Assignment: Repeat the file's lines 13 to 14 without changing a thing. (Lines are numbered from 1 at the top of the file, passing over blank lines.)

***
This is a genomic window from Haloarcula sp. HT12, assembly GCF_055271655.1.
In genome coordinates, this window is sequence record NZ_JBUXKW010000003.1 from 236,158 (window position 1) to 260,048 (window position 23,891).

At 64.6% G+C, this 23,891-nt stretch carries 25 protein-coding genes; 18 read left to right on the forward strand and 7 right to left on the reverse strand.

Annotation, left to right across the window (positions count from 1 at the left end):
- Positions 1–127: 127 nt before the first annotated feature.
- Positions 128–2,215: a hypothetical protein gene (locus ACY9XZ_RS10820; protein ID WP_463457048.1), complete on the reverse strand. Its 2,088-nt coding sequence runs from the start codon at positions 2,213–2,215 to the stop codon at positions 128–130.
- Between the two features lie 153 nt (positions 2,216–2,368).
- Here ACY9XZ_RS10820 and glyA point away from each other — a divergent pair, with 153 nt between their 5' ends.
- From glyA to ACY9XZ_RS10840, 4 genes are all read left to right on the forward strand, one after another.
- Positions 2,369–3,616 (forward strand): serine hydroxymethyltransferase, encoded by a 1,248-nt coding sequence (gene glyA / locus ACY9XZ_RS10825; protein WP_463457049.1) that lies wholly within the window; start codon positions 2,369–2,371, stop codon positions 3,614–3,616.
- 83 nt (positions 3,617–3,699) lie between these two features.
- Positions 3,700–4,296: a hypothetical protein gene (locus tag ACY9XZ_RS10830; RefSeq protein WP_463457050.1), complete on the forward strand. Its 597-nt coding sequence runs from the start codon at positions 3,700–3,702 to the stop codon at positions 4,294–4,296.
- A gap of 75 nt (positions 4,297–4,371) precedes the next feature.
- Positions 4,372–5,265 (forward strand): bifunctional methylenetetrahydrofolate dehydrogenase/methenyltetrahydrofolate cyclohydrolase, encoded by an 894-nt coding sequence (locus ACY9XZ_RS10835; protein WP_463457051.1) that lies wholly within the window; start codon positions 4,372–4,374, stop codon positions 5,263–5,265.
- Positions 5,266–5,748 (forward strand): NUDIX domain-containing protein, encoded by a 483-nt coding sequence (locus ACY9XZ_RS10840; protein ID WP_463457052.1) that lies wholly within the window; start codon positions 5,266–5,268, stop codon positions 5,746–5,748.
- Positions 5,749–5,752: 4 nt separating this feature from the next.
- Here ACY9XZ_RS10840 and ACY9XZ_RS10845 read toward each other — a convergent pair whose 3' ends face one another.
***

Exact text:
- A gap of 75 nt (positions 4,297–4,371) precedes the next feature.
- Positions 4,372–5,265 (forward strand): bifunctional methylenetetrahydrofolate dehydrogenase/methenyltetrahydrofolate cyclohydrolase, encoded by an 894-nt coding sequence (locus ACY9XZ_RS10835; protein WP_463457051.1) that lies wholly within the window; start codon positions 4,372–4,374, stop codon positions 5,263–5,265.